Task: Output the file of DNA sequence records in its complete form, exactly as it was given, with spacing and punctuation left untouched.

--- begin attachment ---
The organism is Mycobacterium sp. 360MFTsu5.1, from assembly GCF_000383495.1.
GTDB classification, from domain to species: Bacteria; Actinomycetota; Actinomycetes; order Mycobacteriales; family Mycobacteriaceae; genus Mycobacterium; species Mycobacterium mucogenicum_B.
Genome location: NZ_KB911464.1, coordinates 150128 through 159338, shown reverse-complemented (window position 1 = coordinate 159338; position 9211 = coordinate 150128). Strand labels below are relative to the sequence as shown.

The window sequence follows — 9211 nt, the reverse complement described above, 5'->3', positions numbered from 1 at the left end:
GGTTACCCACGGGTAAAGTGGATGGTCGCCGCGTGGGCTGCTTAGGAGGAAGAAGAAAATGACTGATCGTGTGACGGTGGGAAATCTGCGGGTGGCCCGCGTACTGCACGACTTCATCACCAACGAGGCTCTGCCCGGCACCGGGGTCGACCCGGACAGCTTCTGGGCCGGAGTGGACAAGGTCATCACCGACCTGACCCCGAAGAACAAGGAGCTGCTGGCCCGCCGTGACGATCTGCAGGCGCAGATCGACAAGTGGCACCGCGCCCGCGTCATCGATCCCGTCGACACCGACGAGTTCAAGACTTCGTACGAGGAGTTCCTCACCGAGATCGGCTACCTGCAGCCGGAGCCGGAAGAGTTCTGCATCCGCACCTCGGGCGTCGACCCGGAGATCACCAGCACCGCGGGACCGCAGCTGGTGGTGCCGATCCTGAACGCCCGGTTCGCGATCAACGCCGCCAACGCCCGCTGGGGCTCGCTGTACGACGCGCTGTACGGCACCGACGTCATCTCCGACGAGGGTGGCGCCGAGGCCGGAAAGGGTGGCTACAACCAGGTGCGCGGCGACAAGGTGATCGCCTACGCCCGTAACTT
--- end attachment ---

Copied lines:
The organism is Mycobacterium sp. 360MFTsu5.1, from assembly GCF_000383495.1.
GTDB classification, from domain to species: Bacteria; Actinomycetota; Actinomycetes; order Mycobacteriales; family Mycobacteriaceae; genus Mycobacterium; species Mycobacterium mucogenicum_B.
Genome location: NZ_KB911464.1, coordinates 150128 through 159338, shown reverse-complemented (window position 1 = coordinate 159338; position 9211 = coordinate 150128). Strand labels below are relative to the sequence as shown.

The window sequence follows — 9211 nt, the reverse complement described above, 5'->3', positions numbered from 1 at the left end:
GGTTACCCACGGGTAAAGTGGATGGTCGCCGCGTGGGCTGCTTAGGAGGAAGAAGAAAATGACTGATCGTGTGACGGTGGGAAATCTGCGGGTGGCCCGCGTACTGCACGACTTCATCACCAACGAGGCTCTGCCCGGCACCGGGGTCGACCCGGACAGCTTCTGGGCCGGAGTGGACAAGGTCATCACCGACCTGACCCCGAAGAACAAGGAGCTGCTGGCCCGCCGTGACGATCTGCAGGCGCAGATCGACAAGTGGCACCGCGCCCGCGTCATCGATCCCGTCGACACCGACGAGTTCAAGACTTCGTACGAGGAGTTCCTCACCGAGATCGGCTACCTGCAGCCGGAGCCGGAAGAGTTCTGCATCCGCACCTCGGGCGTCGACCCGGAGATCACCAGCACCGCGGGACCGCAGCTGGTGGTGCCGATCCTGAACGCCCGGTTCGCGATCAACGCCGCCAACGCCCGCTGGGGCTCGCTGTACGACGCGCTGTACGGCACCGACGTCATCTCCGACGAGGGTGGCGCCGAGGCCGGAAAGGGTGGCTACAACCAGGTGCGCGGCGACAAGGTGATCGCCTACGCCCGTAACTT